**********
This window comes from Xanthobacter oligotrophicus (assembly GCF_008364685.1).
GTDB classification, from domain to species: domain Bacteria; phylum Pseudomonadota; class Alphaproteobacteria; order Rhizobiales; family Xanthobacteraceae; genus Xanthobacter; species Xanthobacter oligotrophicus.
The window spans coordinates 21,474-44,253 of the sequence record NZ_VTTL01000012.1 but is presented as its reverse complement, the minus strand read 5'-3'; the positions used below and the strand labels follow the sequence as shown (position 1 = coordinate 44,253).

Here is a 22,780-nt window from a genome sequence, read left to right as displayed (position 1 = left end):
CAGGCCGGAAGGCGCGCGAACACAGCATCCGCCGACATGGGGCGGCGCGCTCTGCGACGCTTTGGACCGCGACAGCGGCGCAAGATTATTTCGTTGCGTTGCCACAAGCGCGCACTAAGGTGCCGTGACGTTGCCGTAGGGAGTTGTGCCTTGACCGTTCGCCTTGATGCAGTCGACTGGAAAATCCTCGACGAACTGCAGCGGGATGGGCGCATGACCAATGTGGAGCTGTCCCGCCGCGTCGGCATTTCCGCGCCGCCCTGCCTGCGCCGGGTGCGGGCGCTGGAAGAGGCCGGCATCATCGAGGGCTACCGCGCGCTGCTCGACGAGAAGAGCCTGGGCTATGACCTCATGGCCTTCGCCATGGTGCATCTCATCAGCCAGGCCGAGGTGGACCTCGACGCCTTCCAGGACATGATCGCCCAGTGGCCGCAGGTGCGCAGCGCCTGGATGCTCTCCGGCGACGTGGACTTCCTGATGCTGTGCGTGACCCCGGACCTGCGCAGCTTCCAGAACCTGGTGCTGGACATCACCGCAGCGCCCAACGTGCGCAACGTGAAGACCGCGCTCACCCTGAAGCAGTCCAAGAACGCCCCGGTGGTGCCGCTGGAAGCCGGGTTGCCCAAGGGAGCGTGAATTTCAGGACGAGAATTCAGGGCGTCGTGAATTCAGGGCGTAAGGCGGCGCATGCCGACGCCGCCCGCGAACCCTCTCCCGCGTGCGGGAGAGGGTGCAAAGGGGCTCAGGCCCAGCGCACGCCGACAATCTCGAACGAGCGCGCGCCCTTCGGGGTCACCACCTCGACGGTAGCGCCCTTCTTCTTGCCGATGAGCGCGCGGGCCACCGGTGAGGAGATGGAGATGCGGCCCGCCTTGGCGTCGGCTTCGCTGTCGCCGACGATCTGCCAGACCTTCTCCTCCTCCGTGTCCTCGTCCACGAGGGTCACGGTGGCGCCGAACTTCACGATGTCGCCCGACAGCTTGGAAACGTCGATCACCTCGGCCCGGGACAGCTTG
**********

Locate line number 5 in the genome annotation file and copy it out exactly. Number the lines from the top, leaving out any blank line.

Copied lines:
CAGGCCGGAAGGCGCGCGAACACAGCATCCGCCGACATGGGGCGGCGCGCTCTGCGACGCTTTGGACCGCGACAGCGGCGCAAGATTATTTCGTTGCGTTGCCACAAGCGCGCACTAAGGTGCCGTGACGTTGCCGTAGGGAGTTGTGCCTTGACCGTTCGCCTTGATGCAGTCGACTGGAAAATCCTCGACGAACTGCAGCGGGATGGGCGCATGACCAATGTGGAGCTGTCCCGCCGCGTCGGCATTTCCGCGCCGCCCTGCCTGCGCCGGGTGCGGGCGCTGGAAGAGGCCGGCATCATCGAGGGCTACCGCGCGCTGCTCGACGAGAAGAGCCTGGGCTATGACCTCATGGCCTTCGCCATGGTGCATCTCATCAGCCAGGCCGAGGTGGACCTCGACGCCTTCCAGGACATGATCGCCCAGTGGCCGCAGGTGCGCAGCGCCTGGATGCTCTCCGGCGACGTGGACTTCCTGATGCTGTGCGTGACCCCGGACCTGCGCAGCTTCCAGAACCTGGTGCTGGACATCACCGCAGCGCCCAACGTGCGCAACGTGAAGACCGCGCTCACCCTGAAGCAGTCCAAGAACGCCCCGGTGGTGCCGCTGGAAGCCGGGTTGCCCAAGGGAGCGTGAATTTCAGGACGAGAATTCAGGGCGTCGTGAATTCAGGGCGTAAGGCGGCGCATGCCGACGCCGCCCGCGAACCCTCTCCCGCGTGCGGGAGAGGGTGCAAAGGGGCTCAGGCCCAGCGCACGCCGACAATCTCGAACGAGCGCGCGCCCTTCGGGGTCACCACCTCGACGGTAGCGCCCTTCTTCTTGCCGATGAGCGCGCGGGCCACCGGTGAGGAGATGGAGATGCGGCCCGCCTTGGCGTCGGCTTCGCTGTCGCCGACGATCTGCCAGACCTTCTCCTCCTCCGTGTCCTCGTCCACGAGGGTCACGGTGGCGCCGAACTTCACGATGTCGCCCGACAGCTTGGAAACGTCGATCACCTCGGCCCGGGACAGCTTG